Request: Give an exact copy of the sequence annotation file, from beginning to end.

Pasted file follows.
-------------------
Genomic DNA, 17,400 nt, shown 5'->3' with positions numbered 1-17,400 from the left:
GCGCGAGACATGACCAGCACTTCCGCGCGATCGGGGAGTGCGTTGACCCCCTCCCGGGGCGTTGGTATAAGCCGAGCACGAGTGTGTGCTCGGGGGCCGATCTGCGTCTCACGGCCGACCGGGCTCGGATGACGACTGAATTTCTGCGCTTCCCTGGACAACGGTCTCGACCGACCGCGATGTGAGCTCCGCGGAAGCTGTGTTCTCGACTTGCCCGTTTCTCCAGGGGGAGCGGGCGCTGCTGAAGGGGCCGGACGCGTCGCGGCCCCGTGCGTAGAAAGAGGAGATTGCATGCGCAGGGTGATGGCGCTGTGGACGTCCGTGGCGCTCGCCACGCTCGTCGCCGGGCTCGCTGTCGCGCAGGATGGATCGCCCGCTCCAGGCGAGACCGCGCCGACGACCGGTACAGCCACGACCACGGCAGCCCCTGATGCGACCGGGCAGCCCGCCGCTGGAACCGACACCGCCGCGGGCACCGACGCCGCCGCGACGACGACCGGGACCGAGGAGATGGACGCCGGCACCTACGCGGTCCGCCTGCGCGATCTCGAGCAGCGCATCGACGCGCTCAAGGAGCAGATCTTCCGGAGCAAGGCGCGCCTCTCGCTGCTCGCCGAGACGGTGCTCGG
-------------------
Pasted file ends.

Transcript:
Genomic DNA, 17,400 nt, shown 5'->3' with positions numbered 1-17,400 from the left:
GCGCGAGACATGACCAGCACTTCCGCGCGATCGGGGAGTGCGTTGACCCCCTCCCGGGGCGTTGGTATAAGCCGAGCACGAGTGTGTGCTCGGGGGCCGATCTGCGTCTCACGGCCGACCGGGCTCGGATGACGACTGAATTTCTGCGCTTCCCTGGACAACGGTCTCGACCGACCGCGATGTGAGCTCCGCGGAAGCTGTGTTCTCGACTTGCCCGTTTCTCCAGGGGGAGCGGGCGCTGCTGAAGGGGCCGGACGCGTCGCGGCCCCGTGCGTAGAAAGAGGAGATTGCATGCGCAGGGTGATGGCGCTGTGGACGTCCGTGGCGCTCGCCACGCTCGTCGCCGGGCTCGCTGTCGCGCAGGATGGATCGCCCGCTCCAGGCGAGACCGCGCCGACGACCGGTACAGCCACGACCACGGCAGCCCCTGATGCGACCGGGCAGCCCGCCGCTGGAACCGACACCGCCGCGGGCACCGACGCCGCCGCGACGACGACCGGGACCGAGGAGATGGACGCCGGCACCTACGCGGTCCGCCTGCGCGATCTCGAGCAGCGCATCGACGCGCTCAAGGAGCAGATCTTCCGGAGCAAGGCGCGCCTCTCGCTGCTCGCCGAGACGGTGCTCGG